Remicade (Infliximab)


Your doctor has decided you may benefit from a medication called Remicade.  The generic name for this product is Infliximab and it is in a class of new medications known as "biologics" because in many ways they aren't what we define as a "drug".  This biologic is designed to regulate the uncontrolled immune injury being caused by your conditions.  What do you need to know about Remicade?



Antirheumatic, Disease Modifying
Gastrointestinal Agent, Miscellaneous
Monoclonal Antibody
Tumor Necrosis Factor (TNF) Blocking Agent

What key warnings should I know about before taking this medicine?

Tuberculosis has been activated in patients started on infliximab. These patients were exposed to tuberculosis sometime in the past, but never actually developed the infection. You should be tested to see if you have been exposed to tuberculosis before starting infliximab.


  bullet If you have an allergy to infliximab or any other part of this medicine.

  bullet If you are allergic to mouse proteins, talk with healthcare provider.

  bullet Tell healthcare provider if you are allergic to any medicine. Make sure to tell about the allergy and how it affected you. This includes telling about rash; hives; itching; shortness of breath; wheezing; cough; swelling of face, lips, tongue, or throat; or any other symptoms involved.

  bullet If you have a severely weakened heart.

  bullet If you are breast-feeding.

What is this medicine used for?

  bullet This medicine is used to decrease drainage from holes in the gastrointestinal tract called fistulas. Initial response may be seen in 2 weeks.

  bullet This medicine is used with methotrexate to prevent further damage in patients with moderate to severe rheumatoid arthritis.

  bullet This medicine is used to treat Crohn's disease. It may take 1 month to see the full effect.

How does it work?

  bullet Infliximab is an arthritis-changing medicine. It reduces inflammation and helps reduce symptoms and protect joints from further harm.

  bullet It reduces gastrointestinal inflammation and helps reduce symptoms.

How is it best taken?

  bullet This medicine is given as a shot into a vein over a 2-hour period.

What do I do if I miss a dose? (does not apply to patients in the hospital)

  bullet Call healthcare provider for instructions.

What are the precautions when taking this medicine?

  bullet Long-term use may increase your risk of cancer.

  bullet Serious infections have been reported with use of this medicine. If you have any infection, are taking antibiotics now or in the recent past, or have many infections, talk with healthcare provider.

  bullet Be careful about taking vaccinations while you are receiving this medicine.

  bullet If you have heart disease, talk with healthcare provider.

  bullet If you have multiple sclerosis or other nerve disease, talk with healthcare provider.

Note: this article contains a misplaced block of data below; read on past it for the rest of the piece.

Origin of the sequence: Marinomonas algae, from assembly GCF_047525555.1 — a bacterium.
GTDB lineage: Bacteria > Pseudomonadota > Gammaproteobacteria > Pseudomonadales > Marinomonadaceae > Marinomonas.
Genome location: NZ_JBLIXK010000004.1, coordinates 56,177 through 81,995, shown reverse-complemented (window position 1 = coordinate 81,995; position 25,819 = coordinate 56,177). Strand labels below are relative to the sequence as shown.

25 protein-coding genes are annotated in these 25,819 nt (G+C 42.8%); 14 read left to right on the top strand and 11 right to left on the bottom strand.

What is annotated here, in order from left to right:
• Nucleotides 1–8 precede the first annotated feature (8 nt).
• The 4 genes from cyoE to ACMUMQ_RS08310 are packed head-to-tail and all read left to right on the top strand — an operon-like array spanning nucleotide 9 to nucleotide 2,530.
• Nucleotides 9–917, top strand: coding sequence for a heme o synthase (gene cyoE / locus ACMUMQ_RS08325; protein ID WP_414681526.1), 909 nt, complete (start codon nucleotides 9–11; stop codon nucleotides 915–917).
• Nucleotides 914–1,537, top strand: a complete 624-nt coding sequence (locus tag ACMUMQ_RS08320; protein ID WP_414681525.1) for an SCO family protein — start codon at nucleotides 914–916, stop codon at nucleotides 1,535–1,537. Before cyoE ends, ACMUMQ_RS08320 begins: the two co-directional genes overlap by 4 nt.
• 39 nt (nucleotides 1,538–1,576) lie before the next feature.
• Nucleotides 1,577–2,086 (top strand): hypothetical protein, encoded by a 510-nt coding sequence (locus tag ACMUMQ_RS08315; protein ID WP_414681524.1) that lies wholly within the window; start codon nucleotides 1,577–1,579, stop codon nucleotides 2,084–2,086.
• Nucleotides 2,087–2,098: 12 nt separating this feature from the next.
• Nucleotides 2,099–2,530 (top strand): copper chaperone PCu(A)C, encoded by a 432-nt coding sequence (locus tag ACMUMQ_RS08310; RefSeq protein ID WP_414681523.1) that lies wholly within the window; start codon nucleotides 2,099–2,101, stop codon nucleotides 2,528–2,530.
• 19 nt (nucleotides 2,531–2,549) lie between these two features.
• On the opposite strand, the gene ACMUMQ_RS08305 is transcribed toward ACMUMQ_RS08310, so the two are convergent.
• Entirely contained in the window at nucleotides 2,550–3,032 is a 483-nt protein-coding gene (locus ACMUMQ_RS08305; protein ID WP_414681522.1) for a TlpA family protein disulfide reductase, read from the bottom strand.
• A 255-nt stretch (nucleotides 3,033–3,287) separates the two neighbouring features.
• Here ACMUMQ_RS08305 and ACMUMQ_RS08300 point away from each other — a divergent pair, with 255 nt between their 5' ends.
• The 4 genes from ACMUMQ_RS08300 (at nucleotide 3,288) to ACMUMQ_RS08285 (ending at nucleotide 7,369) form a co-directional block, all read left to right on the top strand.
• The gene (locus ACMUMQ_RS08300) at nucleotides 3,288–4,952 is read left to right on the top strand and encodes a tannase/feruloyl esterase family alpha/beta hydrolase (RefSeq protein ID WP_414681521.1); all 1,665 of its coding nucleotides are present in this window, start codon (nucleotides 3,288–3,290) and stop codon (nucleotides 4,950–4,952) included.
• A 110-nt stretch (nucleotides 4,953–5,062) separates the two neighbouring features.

bullet Tell dentists, surgeons, and other healthcare providers that you use this medicine.

  bullet Check medicines with healthcare provider. This medicine may not mix well with other medicines.

  bullet Tell healthcare provider if you are pregnant or plan on getting pregnant.

What are some possible side effects of this medicine?

  bullet Risk of infection. Avoid people with infections, colds, or flu.

  bullet Fever, chills, itching, hives, chest pain or pressure, or shortness of breath during infusion.

  bullet Headache.

  bullet Belly pain.

  bullet Nausea or vomiting. Small frequent meals, frequent mouth care, sucking hard, sugar-free candy, or chewing sugar-free gum may help.

  bullet Diarrhea.

  bullet Cough.

  bullet In fistula patients, an abscess can rarely occur.

What should I monitor?

  bullet Change in condition being treated. Is it better, worse, or about the same?

  bullet You will need a tuberculosis test before starting this medicine.


  bullet If you suspect an overdose, call your local poison control center immediately or dial 911.

  bullet Signs of a life-threatening reaction. These include wheezing; chest tightness; fever; itching; bad cough; blue skin color; fits; or swelling of face, lips, tongue, or throat.

  bullet Signs or symptoms of infection. These include a fever of 100.5 degrees or higher, chills, severe sore throat, ear or sinus pain, cough, increased sputum or change in color, painful urination, mouth sores, wound that will not heal, or anal itching or pain.

  bullet Signs of arthritis, fever, weight loss, chest pain or pressure, or shortness of breath if taking this medicine for Crohn's disease.

  bullet Swelling of legs or belly.

  bullet Significant weight gain.

  bullet Severe muscle pain or weakness.

  bullet Any rash.

  bullet No improvement in condition or feeling worse.

How should I store this medicine?

  bullet This medicine will be given to you in a healthcare setting. You will not store it at home.


  bullet If you have a life-threatening allergy, wear allergy identification at all times.

  bullet Do not share your medicine with others and do not take anyone else's medicine.

  bullet Keep all medicine out of the reach of children and pets.

  bullet Keep a list of all your medicines (prescription, natural products, supplements, vitamins, over-the-counter) with you. Give this list to healthcare provider (doctor, nurse, nurse practitioner, pharmacist, physician assistant).

  bullet Talk with healthcare provider before starting any new medicine, including over-the-counter, natural products, or vitamins.